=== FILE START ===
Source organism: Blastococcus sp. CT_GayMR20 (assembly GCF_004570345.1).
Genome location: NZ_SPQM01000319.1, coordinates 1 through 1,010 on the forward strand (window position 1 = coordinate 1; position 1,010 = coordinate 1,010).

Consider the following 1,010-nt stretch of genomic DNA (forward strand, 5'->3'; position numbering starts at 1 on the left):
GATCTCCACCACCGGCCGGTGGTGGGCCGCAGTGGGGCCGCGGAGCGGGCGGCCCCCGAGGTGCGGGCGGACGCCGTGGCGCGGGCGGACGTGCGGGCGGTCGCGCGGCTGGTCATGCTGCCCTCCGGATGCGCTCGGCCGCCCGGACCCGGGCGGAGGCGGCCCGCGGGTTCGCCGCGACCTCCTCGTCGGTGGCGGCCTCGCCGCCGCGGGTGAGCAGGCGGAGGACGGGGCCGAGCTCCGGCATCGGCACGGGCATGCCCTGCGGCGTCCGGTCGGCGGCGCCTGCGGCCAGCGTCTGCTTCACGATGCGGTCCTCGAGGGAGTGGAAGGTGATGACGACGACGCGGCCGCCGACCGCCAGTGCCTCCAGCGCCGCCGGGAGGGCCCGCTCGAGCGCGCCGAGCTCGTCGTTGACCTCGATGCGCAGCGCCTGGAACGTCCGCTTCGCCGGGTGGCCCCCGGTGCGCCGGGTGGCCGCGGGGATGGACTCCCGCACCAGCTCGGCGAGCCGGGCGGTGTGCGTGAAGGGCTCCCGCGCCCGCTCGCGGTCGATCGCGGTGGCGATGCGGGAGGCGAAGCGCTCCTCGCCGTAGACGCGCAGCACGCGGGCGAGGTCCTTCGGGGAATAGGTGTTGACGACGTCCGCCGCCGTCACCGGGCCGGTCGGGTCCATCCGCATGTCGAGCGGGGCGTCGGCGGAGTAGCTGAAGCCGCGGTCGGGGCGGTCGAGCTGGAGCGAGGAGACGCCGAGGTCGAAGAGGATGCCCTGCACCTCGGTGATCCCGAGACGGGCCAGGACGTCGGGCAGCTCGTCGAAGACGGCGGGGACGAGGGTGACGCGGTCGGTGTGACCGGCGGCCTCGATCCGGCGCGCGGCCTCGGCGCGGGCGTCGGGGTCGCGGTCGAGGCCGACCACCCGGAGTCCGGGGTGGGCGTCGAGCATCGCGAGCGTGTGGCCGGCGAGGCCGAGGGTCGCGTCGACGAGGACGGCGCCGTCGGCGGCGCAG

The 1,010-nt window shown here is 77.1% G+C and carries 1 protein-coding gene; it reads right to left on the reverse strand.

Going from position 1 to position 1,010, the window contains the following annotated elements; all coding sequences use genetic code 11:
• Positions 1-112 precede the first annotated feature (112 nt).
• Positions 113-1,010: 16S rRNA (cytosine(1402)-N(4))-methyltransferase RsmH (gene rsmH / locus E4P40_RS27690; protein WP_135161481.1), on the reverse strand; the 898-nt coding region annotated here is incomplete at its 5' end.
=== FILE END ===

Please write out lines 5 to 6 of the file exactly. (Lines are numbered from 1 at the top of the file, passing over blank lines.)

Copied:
The 1,010-nt window shown here is 77.1% G+C and carries 1 protein-coding gene; it reads right to left on the reverse strand.

Going from position 1 to position 1,010, the window contains the following annotated elements; all coding sequences use genetic code 11: